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Astro Bob

Minimalist Sun May Stoke Aurora Tonight

23 Jul 2018, 17:42 UTC
Minimalist Sun May Stoke Aurora Tonight
(200 words excerpt, click title or image to see full post)

Today’s sun is blank like it’s been for much of 2018 as the solar cycle heads toward a 2019-2020 minimum. The fine texture you see is caused by solar granules which are the tops of rising cells of hot plasma. A typical granule is about 1,500 km across and lasts around 10 minutes before cooling and sinking back into the sun. NASA / SDO
It’s been a long time but skywatchers in the northern U.S. states have a shot at seeing the aurora beginning at nightfall tonight through about 1 a.m. (Central Time). We’ve been in a dry spell for northern lights for some time now. That’s not surprising considering that the sun is slouching toward the next solar minimum expected in 2019-2020.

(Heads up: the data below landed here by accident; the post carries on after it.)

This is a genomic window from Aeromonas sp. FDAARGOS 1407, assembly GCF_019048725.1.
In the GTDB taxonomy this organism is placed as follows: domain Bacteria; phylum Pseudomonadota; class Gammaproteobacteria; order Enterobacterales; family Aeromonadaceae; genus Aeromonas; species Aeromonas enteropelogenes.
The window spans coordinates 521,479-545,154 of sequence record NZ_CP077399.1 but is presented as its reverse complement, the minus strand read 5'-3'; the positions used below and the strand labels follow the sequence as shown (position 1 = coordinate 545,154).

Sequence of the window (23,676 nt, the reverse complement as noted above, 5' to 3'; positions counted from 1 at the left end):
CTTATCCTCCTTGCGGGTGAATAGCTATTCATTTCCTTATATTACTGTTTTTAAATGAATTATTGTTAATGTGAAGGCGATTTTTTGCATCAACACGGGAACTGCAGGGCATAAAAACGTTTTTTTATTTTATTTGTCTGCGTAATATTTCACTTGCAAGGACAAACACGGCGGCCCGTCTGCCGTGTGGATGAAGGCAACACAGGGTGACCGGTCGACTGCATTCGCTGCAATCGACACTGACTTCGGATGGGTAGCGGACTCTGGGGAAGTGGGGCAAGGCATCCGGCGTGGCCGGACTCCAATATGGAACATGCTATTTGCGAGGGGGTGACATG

Graph showing the last three solar cycle plotting sunspot numbers. The double peak of the current cycle is shown. You can see there’s been a general decline in solar activity over the past 25 years or so. NASA
Solar activity bounces back and forth between high and low during a cycle that lasts about 11 years. The last maximum occurred in spring 2014 and was one of the wimpiest on record. In fact, it was the least ...

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